The Freeholder's children have been taught to go into "escape and evasion mode" at the first sign of bad trouble in their schools--even if that means disobeying the explicit instructions of a teacher or principal. Run, bail out through any available door or window, and get as far away as possible as quickly as possible. They are not to allow themselves to be herded into groups so that the bad guy's task is simplified. I'd much rather have to explain to some bent out of shape school administrator or any police officer why they ran rather than explain to their mother why they're dead.

Tuesday, December 09, 2008

Christmas humor

(Via Timebomb 2000)

Lest we allow the stress of the holiday season get to us, how about some humor?
When four of Santa's elves got sick, the trainee elves could not produce toys as fast as the regular ones, and Santa began to feel the Pre-Christmas pressure.

Then Mrs Claus told Santa her Mother was coming to visit, which stressed Santa even more.

When he went to harness the reindeer, he found that three of them were about to give birth and two others had jumped the fence and were out, Heaven knows where.

Then when he began to load the sleigh, one of the floorboards cracked, the toy bag fell to the ground and all the toys were scattered.

Frustrated, Santa went in the house for a cup of apple cider and a shot of rum. When he went to the cupboard, he discovered the elves had drank all the cider and hidden the liquor. In his frustration, he accidentally dropped the cider jug, and it broke into hundreds of little glass pieces all over the kitchen floor. He went to get the broom and found the mice had eaten all the straw off the end of the broom.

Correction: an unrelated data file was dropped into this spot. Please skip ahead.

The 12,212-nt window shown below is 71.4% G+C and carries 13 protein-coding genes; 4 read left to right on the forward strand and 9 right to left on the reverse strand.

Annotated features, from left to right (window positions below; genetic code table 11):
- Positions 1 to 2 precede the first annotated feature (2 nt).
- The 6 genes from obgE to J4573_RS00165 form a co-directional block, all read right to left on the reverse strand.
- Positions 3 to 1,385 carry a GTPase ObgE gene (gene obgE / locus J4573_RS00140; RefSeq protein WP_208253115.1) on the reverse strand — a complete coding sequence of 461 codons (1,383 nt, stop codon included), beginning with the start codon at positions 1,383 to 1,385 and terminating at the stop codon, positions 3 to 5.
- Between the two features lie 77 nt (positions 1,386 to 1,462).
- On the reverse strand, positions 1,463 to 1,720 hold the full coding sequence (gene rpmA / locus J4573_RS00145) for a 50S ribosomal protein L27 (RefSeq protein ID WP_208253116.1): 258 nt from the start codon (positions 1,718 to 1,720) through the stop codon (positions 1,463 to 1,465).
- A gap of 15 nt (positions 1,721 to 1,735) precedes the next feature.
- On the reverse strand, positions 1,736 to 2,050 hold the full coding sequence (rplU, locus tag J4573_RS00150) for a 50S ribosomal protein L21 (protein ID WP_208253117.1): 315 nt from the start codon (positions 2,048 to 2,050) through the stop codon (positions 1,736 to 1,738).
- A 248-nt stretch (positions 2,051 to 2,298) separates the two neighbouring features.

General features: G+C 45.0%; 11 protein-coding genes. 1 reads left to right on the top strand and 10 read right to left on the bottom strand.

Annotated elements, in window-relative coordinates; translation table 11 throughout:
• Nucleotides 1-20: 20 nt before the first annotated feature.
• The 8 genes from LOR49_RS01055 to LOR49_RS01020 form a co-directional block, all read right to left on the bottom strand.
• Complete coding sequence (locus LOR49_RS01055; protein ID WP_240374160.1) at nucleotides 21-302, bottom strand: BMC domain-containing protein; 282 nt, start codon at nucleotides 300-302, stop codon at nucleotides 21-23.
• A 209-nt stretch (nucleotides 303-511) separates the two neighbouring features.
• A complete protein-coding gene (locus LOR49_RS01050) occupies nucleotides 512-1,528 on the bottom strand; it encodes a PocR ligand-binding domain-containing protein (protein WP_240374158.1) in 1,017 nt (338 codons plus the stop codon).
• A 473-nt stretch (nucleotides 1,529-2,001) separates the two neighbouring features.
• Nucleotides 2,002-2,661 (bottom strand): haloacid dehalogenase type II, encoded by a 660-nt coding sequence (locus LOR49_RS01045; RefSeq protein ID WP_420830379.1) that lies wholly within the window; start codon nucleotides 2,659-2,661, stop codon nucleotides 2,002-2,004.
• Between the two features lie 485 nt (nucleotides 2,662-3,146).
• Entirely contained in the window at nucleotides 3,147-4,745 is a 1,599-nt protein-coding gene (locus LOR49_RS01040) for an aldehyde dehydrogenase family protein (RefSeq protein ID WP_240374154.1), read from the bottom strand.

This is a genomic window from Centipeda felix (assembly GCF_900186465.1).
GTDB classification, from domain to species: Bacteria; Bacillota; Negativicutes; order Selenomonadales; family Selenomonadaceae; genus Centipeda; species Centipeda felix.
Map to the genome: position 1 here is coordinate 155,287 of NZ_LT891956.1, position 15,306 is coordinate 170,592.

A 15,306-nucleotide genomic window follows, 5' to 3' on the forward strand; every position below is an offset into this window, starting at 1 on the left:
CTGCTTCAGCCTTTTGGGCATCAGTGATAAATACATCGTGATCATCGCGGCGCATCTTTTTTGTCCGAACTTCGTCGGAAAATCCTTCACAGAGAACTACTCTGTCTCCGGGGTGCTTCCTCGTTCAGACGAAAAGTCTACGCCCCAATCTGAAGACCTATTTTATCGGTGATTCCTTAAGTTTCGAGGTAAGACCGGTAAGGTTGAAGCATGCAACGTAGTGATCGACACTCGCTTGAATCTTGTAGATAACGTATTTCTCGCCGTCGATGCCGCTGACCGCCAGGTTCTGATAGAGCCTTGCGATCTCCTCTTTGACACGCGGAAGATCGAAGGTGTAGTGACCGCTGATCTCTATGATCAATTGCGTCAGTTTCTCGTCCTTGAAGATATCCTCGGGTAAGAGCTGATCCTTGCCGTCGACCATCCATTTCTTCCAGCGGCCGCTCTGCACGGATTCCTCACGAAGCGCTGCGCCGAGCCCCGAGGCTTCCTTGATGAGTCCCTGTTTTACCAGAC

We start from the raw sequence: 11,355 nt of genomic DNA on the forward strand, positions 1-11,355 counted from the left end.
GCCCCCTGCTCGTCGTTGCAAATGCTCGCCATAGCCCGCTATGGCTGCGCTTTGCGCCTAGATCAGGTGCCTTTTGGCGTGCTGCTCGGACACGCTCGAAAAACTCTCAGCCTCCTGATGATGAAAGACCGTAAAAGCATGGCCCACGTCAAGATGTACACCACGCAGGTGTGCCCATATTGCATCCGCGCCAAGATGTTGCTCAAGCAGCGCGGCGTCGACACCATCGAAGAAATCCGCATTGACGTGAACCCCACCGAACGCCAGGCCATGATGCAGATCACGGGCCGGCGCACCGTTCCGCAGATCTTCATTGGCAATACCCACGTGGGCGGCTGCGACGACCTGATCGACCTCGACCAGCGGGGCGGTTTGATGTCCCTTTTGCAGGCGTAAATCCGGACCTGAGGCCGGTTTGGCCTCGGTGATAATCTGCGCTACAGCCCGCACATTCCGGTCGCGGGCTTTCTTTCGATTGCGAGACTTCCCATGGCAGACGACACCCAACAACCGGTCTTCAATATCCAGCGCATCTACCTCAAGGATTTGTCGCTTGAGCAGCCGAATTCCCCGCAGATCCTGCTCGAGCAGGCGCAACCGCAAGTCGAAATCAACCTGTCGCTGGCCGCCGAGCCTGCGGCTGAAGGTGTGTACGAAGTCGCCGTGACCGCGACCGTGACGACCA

Just then the doorbell rang, and irritated Santa marched to the door, yanked it open, and there stood a little angel with a great big Christmas tree.

The angel said very cheerfully, 'Merry Christmas, Santa. Isn't this a lovely day? I have a beautiful tree for you. Where would you like me to stick it?'

And so began the tradition of the little angel on top of the Christmas tree.

Illinois politics full of corruption and crime?

Who'da thunk it?

Our best hope is that someone involved (up to their eyebrows) in all this decides to sing for their freedom. If that should happen, all bets are off.

Question for bonus points: Do you suppose the Anointed One is nervous?

Sunday, December 07, 2008

Absolutely unsure how to categorize this one...

Is this a story about the increasing over-militarization of our police, government interference in our private lives/choices or an exercise in black helicopter belief?

Let me know what you think.

There is, however, hope

When voters in Louisiana, arguably one of the most corrupt states in the union, can vote out a Congressman caught with a freezer full of bribe money, there is hope.

And it only took, what? Three years?

Ka-f'ing-Ching!

The Big O apparently believes his own propaganda. Schools, roads, broadband for everyone, sunshine and puppies (OK, you got me on the last two) are on tap for everyone. The price tag?